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Discussion Starter #1
Just wanted to hsare some pics of my 240gal amazon setup.. i dont have alot of plants in it, for being the Altifrons and Tapajos will get large over time , i guess i will see what will work and what wont but for now the plants make the tank... The tank is 96X24X24

I am no green thumb by anymeans and can use all the help i can get..

Not sure of all of whats in it for plants.. but your more then welcome to comment..

I will be adding more substrait to it this week and changeing somethings around... in a few pics you can see how some of the leaves are turning white.. not sure why.. but im sure i am missing some vitel things.. i would like to nip that in the butt as soon as possible to ensure the best for my plants..

Thanks for looking

Joe











 

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mighty impressive! The white leaves might be caused by lack of iron. Are you running Co2? You should start liquid fertilizing, adding root tabs and mix in some laterite or flourite into the substrate if you haven't already.
 

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Discussion Starter #3
Thanks i aure am as far as Co2 and liquid.. as well as onyx sand but the one thing that i havent added yet wich will be added as soon as it arrives is the tabs.. so as soon as i get them they will be ploped in.. i also run 6 36" Flor plant lights and 2 36" 96watt pwr compacts for 12 hrs a day.. by th eway i am useing a carbo block for my Co2..

thanks again for your intput..

Joe
 

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Joe, where do you live? If you're in the U.S., I could send you some clippings of nice, rare, fast-growing hygrophila.

By the way, does that Cichlid feed on the scissor-tail rasboras and the bloodfins?

What a great, huge tank. Lots of possibilities there!
 

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Discussion Starter #5
Thanks alot!!! , this tank used to house Zaire Frontosa's but it got old.. anyways im in the chicago land area home of the GCCA.. nah all colombian tetras and scissor-tail rasboras are left alone and have the tank for them selves.. one thing i like about the schooling fish is that it helps my Plecos come out more ofton..

for fish as of now in it.. here is the list..

20 Syno petricolas.. "wich will be removed to there own tank soon"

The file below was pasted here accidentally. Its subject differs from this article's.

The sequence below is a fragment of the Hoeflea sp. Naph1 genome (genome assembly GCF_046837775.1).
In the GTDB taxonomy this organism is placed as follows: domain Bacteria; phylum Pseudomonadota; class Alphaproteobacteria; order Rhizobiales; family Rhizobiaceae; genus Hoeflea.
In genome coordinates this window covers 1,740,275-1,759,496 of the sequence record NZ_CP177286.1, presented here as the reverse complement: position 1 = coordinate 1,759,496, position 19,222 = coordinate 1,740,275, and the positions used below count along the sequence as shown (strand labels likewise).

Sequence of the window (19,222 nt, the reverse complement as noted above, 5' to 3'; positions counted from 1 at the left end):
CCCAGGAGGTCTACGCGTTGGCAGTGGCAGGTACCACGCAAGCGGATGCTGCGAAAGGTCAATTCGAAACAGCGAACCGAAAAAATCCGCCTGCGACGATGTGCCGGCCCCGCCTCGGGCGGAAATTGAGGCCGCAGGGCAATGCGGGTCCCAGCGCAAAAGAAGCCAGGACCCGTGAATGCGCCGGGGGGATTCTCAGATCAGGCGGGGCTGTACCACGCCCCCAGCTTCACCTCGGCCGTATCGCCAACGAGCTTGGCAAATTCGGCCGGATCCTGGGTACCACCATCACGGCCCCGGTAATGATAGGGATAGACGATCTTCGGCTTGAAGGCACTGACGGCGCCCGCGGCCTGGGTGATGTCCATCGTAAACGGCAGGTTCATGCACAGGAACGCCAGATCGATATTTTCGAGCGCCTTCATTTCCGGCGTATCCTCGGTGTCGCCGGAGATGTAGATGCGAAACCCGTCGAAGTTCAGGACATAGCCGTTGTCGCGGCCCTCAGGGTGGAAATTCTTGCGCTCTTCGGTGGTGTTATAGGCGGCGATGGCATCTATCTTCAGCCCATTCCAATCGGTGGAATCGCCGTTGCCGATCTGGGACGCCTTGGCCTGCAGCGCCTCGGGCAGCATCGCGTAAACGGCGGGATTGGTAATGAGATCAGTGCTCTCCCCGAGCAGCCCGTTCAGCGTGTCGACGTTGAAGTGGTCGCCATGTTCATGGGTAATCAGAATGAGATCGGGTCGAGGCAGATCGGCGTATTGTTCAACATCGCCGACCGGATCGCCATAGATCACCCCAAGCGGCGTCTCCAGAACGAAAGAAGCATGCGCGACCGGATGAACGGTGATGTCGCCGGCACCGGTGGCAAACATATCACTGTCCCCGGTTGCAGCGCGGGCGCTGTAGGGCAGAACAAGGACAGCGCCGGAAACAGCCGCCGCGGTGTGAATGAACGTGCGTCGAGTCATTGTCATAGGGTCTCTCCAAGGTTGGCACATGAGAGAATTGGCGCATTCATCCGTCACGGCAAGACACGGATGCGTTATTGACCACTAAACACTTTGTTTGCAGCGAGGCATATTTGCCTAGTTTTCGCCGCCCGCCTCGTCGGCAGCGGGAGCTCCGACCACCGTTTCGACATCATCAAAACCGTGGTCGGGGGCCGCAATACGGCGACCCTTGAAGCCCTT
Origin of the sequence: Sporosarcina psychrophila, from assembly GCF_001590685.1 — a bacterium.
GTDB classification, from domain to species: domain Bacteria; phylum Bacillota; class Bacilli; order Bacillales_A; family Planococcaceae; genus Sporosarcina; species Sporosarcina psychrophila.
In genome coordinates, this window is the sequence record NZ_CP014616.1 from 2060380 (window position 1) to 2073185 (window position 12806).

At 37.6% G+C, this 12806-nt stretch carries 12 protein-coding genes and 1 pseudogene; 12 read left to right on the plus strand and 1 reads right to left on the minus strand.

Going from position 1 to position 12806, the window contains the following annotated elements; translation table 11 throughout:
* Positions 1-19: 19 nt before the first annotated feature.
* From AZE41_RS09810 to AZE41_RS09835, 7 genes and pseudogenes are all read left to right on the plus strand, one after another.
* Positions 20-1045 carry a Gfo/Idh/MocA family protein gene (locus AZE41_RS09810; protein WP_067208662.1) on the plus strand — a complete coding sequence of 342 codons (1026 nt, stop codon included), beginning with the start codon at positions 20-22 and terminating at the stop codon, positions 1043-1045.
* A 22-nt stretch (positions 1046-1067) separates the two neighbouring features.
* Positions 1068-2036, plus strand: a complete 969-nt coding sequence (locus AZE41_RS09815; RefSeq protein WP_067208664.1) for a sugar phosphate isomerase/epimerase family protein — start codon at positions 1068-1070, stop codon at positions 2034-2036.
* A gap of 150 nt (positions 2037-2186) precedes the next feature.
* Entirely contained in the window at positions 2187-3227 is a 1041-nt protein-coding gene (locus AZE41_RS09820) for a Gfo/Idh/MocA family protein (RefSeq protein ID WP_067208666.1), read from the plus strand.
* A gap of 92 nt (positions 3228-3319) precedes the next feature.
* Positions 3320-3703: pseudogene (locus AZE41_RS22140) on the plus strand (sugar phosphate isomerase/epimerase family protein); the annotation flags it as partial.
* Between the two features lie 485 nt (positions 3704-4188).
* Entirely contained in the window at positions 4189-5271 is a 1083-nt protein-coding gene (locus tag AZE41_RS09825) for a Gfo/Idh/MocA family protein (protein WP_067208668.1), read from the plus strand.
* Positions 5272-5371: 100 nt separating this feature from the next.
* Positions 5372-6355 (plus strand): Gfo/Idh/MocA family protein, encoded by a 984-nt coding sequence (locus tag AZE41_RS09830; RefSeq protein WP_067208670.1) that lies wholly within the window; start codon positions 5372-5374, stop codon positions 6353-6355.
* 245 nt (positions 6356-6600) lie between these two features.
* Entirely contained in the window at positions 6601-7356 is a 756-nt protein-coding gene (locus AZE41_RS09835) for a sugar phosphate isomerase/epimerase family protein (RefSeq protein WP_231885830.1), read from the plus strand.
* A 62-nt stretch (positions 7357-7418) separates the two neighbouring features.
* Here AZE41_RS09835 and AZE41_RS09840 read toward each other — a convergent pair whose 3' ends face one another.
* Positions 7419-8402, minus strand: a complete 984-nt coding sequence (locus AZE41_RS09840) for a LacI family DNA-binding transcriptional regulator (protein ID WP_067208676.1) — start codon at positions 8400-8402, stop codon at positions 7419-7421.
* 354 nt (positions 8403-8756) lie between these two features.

12 Geophagus Tapajos
2 Geophagus Altifrons Rio Xingu "More on the way"
24 scissor-tail rasboras
12 Colombian tetras
1 Acarichthys Heckelii
2 L25 Scarlet Pleco's
1 L114 Red tail Leap pleco
1 L273 Titanicus pleco
1 L255 Spotted Medusa Rio Xingu
 

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That Geophagus will get large - very large in that very large tank. Those rasboras and tetras will not. The Geophagus can easily reach 12", and will eat any fish which will fit easily into their quite sizable mouth. Also, many south Am cichlids are very aggressive among themselves, something else to keep in mind if your going to plant heavily. Also, i beleive they are gravel feeders. I had a pair of large jack dempseys a long time ago. Couldn't keep anything planted in that tank... You may eventually end up w/ a cichlid only tank. FEED THEM CICHLIDS WELL!!!!

Good luck with the little guys.

-joe
 

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Joefish,

I think you have a tank with a lot of potential but needs a bit of a refocus. For CO2, I think you would really need pressurized CO2 with a HUGE reactor to get it to lower your pH for an extended period of time. The CO2 block system just does not work for tanks this large.

I am not sure if your aim is to recreate a biotope or a planted tank with South American fish species? If your goal is too recreate a biotope, then I would pull the plug on the CO2, decrease the amount of lighting, weed out all the crypts/ferns, and grow only Echinodorus species which are tough enough to survive the digging of the Geophagus.

Otherwise, I would remove the Geophagus, upgrade your CO2 system, and start learning about fertilization. There are plenty of great plants AND fish for a nice South American themed planted tank -- and you have a tank large enough to effectively use Echinodorus sp (sword plants)!

Carlos